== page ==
Week of October 17, 2016
A weekly Saturday recap to share with you our favorite links, discoveries, exhibitions, and more from the past seven days. This week: a lamp inspired by planets, furniture inspired by mountains, and a children’s line that’s just flat-out inspiring.
Recently launched design studio Trueing’s new website does a great job showcasing their first offering, the Janus Table Lamp. Constructed entirely of brass, the piece uses a shade of NASA-invented dichroic glass atop a “halo” of LED lights to create an aura-like effect inspired by planetary movements. Far out, indeed.
Spotted on Ignant: designer Efi Ganor’s gorgeous “weaved seats,” which were on display earlier this month at Taiwan Designers’ Week. Constructed of rattan in a “saddle form,” each piece explores traditional weaving techniques with modern steel tubing.
Korean design studio Craft Combine recently debuted their graduate collection, the Piece Furniture Series, graphic assemblages inspired by mountains (constructed of wood, stone and felt), the sea (aluminum and glass, pictured here), and modern cityscapes (brass and acrylic).
We loved the work of Carla Cascales, a contemporary designer and artist from Barcelona whose Kintsugi-inspired sculpture project Étimo explores “volume design” through discarded materials.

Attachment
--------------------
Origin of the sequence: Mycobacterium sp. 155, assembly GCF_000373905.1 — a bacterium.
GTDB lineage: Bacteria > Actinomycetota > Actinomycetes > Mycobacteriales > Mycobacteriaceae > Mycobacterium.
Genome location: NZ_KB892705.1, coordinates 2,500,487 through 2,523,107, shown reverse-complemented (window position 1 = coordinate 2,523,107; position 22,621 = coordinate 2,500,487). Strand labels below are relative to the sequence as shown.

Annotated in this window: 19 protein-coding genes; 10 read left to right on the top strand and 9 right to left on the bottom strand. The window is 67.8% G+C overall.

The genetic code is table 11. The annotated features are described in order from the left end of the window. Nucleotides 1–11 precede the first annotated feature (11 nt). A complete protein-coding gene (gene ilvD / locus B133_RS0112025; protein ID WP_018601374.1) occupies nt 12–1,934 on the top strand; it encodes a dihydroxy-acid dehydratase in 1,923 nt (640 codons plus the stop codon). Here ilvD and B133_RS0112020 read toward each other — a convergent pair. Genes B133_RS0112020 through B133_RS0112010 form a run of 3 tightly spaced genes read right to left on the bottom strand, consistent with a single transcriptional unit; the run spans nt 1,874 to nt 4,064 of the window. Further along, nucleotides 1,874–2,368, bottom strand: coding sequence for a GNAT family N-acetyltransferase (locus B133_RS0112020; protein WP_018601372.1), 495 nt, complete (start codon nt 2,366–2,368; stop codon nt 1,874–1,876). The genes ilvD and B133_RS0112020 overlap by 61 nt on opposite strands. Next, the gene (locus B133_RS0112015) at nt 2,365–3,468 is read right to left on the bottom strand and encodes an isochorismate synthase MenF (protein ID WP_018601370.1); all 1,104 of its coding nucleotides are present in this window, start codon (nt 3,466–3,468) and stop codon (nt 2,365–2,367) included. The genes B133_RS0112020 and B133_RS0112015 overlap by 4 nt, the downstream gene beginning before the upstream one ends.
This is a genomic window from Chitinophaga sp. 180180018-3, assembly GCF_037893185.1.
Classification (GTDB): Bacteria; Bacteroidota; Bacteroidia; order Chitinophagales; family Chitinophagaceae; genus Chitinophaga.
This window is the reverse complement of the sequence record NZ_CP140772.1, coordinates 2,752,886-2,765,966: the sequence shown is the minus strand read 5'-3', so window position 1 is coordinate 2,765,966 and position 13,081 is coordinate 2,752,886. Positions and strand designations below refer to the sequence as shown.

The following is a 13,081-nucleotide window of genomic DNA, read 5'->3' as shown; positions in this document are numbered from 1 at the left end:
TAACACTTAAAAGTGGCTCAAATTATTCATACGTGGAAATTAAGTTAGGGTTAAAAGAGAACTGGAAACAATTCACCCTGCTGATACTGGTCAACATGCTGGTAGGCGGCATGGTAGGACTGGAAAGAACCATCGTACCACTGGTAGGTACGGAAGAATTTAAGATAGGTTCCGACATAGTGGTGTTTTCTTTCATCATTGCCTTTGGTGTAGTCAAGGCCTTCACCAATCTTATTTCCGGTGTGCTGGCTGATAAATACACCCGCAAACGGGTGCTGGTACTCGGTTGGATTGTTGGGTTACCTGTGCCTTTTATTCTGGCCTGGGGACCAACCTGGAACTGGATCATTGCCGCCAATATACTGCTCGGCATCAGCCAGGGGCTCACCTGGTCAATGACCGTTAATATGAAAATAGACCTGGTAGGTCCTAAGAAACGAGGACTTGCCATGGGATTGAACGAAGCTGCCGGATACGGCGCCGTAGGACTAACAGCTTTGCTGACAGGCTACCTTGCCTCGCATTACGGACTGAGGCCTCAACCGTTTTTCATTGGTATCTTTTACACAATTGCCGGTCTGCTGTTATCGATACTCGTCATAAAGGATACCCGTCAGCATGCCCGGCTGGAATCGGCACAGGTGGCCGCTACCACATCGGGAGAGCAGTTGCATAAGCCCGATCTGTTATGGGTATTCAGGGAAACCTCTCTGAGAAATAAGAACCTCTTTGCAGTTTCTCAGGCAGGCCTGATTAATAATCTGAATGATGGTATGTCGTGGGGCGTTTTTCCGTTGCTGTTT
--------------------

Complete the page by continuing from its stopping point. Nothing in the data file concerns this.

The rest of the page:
Flat-packed furniture got a little bit chicer this week thanks to AOO and BIG-GAME, whose versatile Bravo stool, handmade in ash, can work as extra seating or a side table.
Lusting after this incredible 1960 Djinn Lounge Chair (with original upholstery!) by Olivier Mourgue. #HibernationGoals, anyone?
We’ve got our eyes on Kinsa Thing, a new fine jewelry label out of London from trained goldsmith Elvira Grob. The line’s debut collection, Alvabeta, expertly combines couture craftsmanship with an arresting, abstract aesthetic.
Another one from the incredible Biennale Interieur Kortrijk 2016: Studio Dessuant Bone’s “Perpetual Motion” exhibit. (Brings to mind the Daniel Buren installation at Hotel des Galeries, no?) Watch this gorgeousness in motion here.
The spotlight is back on Italy’s Formafantasma in this T Magazine profile that highlights the accomplishments of the seven-year-old firm. We loved this peek at their studio shelves (and the quirk of turning their book spines in for aesthetic unity’s sake).
If only American suburbs looked like this: a 19th-century family home just outside of Paris, reimagined as a strikingly contemporary retreat by 05AM Arquitectura.
Guests were drawn like moths to a flame at the launch event for Lindsey Adelman’s Ambrosia Series at The Future Perfect; how could they not be? The open flames were as eerily beautiful as they were startlingly real.
Design Milk spent a day with Chen Chen and Kai Williams at their fantastic Brooklyn studio. “It’s difficult to apply a bottom up, experimental method to projects with a brief,” says Chen of the creative duo’s dynamic work space.